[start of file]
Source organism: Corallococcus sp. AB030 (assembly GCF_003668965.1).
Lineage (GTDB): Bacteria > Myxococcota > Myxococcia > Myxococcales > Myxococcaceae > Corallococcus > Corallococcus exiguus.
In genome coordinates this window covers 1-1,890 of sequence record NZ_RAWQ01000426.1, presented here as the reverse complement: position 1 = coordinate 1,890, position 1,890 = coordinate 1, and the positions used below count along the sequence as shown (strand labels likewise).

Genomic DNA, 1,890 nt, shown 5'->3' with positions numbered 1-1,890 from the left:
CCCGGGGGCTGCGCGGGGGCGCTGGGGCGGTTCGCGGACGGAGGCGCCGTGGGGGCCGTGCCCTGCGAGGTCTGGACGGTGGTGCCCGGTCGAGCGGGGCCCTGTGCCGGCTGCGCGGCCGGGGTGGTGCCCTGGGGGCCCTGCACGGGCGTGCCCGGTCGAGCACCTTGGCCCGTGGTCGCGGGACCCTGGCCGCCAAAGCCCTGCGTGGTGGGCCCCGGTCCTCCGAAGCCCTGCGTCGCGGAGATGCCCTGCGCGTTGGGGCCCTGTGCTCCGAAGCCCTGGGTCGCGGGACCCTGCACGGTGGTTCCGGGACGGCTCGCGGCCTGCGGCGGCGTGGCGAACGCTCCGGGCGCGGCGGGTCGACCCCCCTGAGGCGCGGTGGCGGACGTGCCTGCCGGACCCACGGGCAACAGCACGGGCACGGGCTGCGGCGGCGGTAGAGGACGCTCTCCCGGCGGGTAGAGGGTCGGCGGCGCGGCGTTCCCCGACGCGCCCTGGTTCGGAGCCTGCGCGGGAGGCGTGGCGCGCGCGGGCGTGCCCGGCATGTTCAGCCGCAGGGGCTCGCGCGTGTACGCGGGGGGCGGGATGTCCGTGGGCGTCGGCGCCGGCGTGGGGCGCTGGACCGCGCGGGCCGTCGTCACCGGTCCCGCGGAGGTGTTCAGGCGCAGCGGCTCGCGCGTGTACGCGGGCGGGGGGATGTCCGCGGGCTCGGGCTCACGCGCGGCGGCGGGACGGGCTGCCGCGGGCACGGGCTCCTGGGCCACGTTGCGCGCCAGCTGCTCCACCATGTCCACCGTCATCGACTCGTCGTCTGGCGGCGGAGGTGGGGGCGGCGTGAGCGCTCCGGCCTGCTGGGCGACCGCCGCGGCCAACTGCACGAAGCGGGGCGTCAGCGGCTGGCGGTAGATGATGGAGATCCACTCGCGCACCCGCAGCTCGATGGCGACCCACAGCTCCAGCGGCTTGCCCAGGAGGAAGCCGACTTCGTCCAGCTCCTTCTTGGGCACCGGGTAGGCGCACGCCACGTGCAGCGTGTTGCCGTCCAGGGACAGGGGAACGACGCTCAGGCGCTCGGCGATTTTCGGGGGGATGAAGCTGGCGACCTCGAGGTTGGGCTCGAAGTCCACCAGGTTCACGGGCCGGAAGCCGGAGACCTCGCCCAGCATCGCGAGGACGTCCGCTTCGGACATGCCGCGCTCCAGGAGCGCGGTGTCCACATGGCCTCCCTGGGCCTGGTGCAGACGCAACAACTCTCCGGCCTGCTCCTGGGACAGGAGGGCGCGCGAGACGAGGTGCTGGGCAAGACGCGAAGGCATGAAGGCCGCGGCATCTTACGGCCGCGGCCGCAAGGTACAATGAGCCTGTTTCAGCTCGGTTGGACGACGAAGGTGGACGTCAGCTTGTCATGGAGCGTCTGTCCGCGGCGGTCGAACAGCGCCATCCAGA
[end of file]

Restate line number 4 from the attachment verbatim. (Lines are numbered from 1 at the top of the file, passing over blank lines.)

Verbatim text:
Genomic DNA, 1,890 nt, shown 5'->3' with positions numbered 1-1,890 from the left: